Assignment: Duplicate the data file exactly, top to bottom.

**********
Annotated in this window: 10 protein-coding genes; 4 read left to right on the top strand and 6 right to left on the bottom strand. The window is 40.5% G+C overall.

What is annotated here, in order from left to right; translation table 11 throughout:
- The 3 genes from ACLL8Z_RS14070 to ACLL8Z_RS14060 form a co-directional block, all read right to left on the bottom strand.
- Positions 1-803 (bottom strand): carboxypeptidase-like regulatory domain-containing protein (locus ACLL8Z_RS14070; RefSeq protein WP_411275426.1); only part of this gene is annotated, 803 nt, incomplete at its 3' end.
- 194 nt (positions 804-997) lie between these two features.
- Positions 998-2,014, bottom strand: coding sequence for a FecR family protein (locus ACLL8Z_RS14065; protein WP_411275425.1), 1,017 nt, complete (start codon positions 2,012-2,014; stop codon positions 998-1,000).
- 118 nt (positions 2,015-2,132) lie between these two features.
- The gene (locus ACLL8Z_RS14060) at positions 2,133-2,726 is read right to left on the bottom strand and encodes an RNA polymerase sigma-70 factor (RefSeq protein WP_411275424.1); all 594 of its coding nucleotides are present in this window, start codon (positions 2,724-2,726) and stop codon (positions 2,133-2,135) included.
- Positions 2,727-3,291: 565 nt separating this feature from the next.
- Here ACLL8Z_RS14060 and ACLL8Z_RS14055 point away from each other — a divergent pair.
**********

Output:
Annotated in this window: 10 protein-coding genes; 4 read left to right on the top strand and 6 right to left on the bottom strand. The window is 40.5% G+C overall.

What is annotated here, in order from left to right; translation table 11 throughout:
- The 3 genes from ACLL8Z_RS14070 to ACLL8Z_RS14060 form a co-directional block, all read right to left on the bottom strand.
- Positions 1-803 (bottom strand): carboxypeptidase-like regulatory domain-containing protein (locus ACLL8Z_RS14070; RefSeq protein WP_411275426.1); only part of this gene is annotated, 803 nt, incomplete at its 3' end.
- 194 nt (positions 804-997) lie between these two features.
- Positions 998-2,014, bottom strand: coding sequence for a FecR family protein (locus ACLL8Z_RS14065; protein WP_411275425.1), 1,017 nt, complete (start codon positions 2,012-2,014; stop codon positions 998-1,000).
- 118 nt (positions 2,015-2,132) lie between these two features.
- The gene (locus ACLL8Z_RS14060) at positions 2,133-2,726 is read right to left on the bottom strand and encodes an RNA polymerase sigma-70 factor (RefSeq protein WP_411275424.1); all 594 of its coding nucleotides are present in this window, start codon (positions 2,724-2,726) and stop codon (positions 2,133-2,135) included.
- Positions 2,727-3,291: 565 nt separating this feature from the next.
- Here ACLL8Z_RS14060 and ACLL8Z_RS14055 point away from each other — a divergent pair.